Gerrie Nel’s legal stand-off with Julius Malema has set township and village folk against one another.
TK Mashaba l Views: 303
Plans by the legal “Bull dog” Gerrie Nel to privately prosecute EFF strongman, Julius Malema, on behalf of AfriForum, have divided the townships and villages right down the middle.
In recent weeks Nel conducted an anti-corruption workshop in Modimolle, whereby he was reportedly scathing about corrupt elements, be they black or white.
Suffice to say Nel the “Bull dog” was part of the team which successfully prosecuted the late SACP leader, Chris Hani’s killers.
Early this week socialite and opinionmaker, Matome Sebelebele, set the cats among the pigeons when he threatened to take up membership of the EFF, in defence of the African child (Malema).
However, some within the ranks of his social media circle, objected.
Asked Nicky Khumalo: “Did you feel the same when it happened to (former President Jacob) Zuma or you only see it now when it’s Malema?”
In his response, Sebelebele was having none of it, daring that the EFF should print millions of membership forms. “We are coming to join them (EFF) in our millions.”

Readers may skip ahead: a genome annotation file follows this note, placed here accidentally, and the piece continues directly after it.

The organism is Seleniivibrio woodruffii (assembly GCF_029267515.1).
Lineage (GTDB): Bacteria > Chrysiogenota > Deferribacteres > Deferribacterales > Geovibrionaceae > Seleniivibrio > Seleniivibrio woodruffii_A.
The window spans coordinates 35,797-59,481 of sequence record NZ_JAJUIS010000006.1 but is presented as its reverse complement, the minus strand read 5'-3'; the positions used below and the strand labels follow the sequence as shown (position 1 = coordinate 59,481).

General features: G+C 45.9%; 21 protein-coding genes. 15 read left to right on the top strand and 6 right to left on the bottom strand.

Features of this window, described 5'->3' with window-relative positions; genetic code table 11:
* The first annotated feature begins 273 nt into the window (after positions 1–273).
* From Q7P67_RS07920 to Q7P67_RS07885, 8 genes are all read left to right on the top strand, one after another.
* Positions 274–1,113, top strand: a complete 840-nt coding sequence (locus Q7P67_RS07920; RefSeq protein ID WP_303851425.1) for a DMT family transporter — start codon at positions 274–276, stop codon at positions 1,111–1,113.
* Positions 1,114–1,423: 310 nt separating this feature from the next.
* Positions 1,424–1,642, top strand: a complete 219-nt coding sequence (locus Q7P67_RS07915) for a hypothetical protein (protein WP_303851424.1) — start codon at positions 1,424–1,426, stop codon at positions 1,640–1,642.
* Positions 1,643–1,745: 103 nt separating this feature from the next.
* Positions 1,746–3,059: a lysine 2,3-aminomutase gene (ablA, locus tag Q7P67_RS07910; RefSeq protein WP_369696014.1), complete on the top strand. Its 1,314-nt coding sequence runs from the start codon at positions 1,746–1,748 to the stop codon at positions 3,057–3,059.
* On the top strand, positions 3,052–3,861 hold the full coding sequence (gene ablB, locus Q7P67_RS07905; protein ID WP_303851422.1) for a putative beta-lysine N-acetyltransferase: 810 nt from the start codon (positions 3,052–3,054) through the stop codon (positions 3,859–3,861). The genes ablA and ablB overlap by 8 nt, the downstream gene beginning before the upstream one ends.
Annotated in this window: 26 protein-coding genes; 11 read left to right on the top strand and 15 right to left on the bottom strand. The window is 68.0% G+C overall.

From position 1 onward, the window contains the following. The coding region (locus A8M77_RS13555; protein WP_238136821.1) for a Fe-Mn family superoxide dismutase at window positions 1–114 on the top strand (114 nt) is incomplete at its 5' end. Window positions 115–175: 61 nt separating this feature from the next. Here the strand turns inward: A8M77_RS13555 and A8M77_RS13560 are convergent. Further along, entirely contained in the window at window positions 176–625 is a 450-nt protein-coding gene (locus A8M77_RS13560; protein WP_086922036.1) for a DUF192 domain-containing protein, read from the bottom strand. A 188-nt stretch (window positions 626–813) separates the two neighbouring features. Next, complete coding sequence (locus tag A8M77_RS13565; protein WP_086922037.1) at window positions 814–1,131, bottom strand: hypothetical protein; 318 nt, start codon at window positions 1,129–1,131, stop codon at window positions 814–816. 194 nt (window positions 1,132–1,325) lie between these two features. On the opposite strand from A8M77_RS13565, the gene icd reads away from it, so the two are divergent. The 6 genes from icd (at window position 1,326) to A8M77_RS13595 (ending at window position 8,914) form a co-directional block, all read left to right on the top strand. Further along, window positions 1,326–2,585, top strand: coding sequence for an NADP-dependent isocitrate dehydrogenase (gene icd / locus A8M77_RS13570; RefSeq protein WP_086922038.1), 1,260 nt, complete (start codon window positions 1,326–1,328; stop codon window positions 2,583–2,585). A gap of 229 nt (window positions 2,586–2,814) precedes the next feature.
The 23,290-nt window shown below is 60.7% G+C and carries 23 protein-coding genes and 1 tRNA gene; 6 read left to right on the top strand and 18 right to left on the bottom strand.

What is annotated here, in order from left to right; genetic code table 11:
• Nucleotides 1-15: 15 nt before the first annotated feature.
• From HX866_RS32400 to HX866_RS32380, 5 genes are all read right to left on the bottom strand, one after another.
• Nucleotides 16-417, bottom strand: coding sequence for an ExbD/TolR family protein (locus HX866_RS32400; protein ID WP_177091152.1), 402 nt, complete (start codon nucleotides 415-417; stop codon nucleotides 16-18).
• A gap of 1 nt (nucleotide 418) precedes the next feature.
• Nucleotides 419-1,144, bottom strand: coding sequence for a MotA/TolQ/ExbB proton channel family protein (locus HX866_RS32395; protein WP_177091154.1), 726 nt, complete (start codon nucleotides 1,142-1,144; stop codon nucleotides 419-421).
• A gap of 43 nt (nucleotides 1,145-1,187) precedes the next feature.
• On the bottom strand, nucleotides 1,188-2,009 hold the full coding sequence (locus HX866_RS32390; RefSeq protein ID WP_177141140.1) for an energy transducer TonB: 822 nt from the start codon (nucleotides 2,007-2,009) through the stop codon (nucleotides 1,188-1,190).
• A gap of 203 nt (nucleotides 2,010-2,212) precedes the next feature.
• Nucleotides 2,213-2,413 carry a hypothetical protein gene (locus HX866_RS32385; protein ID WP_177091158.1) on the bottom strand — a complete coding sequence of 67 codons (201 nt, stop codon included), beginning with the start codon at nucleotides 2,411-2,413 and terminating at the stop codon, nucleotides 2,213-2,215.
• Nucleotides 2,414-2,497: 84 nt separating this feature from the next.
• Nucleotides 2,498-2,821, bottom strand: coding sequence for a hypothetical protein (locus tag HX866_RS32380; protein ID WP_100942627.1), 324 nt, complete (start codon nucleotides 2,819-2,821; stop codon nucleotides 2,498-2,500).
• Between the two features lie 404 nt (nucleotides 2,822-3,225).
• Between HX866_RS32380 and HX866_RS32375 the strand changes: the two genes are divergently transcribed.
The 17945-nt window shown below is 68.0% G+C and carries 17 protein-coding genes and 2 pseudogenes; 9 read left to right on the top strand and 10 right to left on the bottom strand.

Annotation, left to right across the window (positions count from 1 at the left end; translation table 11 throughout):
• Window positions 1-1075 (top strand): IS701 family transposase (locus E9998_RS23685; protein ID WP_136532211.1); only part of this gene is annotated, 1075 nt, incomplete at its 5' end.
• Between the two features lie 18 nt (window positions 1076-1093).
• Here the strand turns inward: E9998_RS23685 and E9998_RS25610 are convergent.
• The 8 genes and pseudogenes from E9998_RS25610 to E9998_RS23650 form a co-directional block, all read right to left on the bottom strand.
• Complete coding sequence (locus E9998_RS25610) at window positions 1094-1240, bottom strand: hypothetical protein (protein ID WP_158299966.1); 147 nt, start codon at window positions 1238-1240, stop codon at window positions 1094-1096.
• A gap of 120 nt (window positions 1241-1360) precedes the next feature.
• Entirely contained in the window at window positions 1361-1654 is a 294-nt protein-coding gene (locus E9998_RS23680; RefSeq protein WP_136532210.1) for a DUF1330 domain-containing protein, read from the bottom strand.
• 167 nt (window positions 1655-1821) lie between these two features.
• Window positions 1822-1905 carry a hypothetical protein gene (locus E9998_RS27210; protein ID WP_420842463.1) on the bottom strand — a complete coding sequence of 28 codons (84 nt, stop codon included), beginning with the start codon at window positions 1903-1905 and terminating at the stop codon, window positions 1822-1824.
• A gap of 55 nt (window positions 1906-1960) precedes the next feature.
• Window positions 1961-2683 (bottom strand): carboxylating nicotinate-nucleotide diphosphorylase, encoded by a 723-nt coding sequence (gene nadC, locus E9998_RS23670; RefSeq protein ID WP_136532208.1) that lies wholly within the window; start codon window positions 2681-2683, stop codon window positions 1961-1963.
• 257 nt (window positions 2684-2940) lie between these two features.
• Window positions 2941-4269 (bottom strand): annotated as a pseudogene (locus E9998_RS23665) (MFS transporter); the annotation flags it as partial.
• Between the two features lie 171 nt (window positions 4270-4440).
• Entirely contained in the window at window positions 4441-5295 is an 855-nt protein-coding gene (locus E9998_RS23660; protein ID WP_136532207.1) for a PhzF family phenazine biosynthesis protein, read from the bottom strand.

For one reason or the other, the exchanges kept on dragging Zuma’s name into the discourse.
Zamaswazi Hlophe wanted to know if the message being conveyed was that the loyalty to blackness was selective. “It depends on who the black person is.”
Nelson M Kgwete argued that Malema had never involved himself in any acts of corruption. “The report of the Public Protector entitled On the Point of Tenders was a work of fiction — part of a smear campaign. Every cent he has spent in his life, he worked for honestly.”
Last Thursday, 19 April, Nel told a news conference the pressure group would pursue private prosecution against Malema, on charges of fraud and corruption.
The announcement triggered fierce debate between black oppinionmakers not only locally, but also on the national discourse.
Many accused Nel as an alleged racist, while many others dared that when the man was State counsel during the Oscar Pistorius trial, Nel was a hero because the accused was a white person.
Technically, many locals were confused by the concept of a “private prosecution”.
Research by The BEAT has established that in terms of the Criminal Procedures Act, if the National Prosecuting Authority decided not to pursue a case, it was within the rights of the citizenry to consider pursuing the matter in the form of private prosecution.
18 months ago 25 April 2018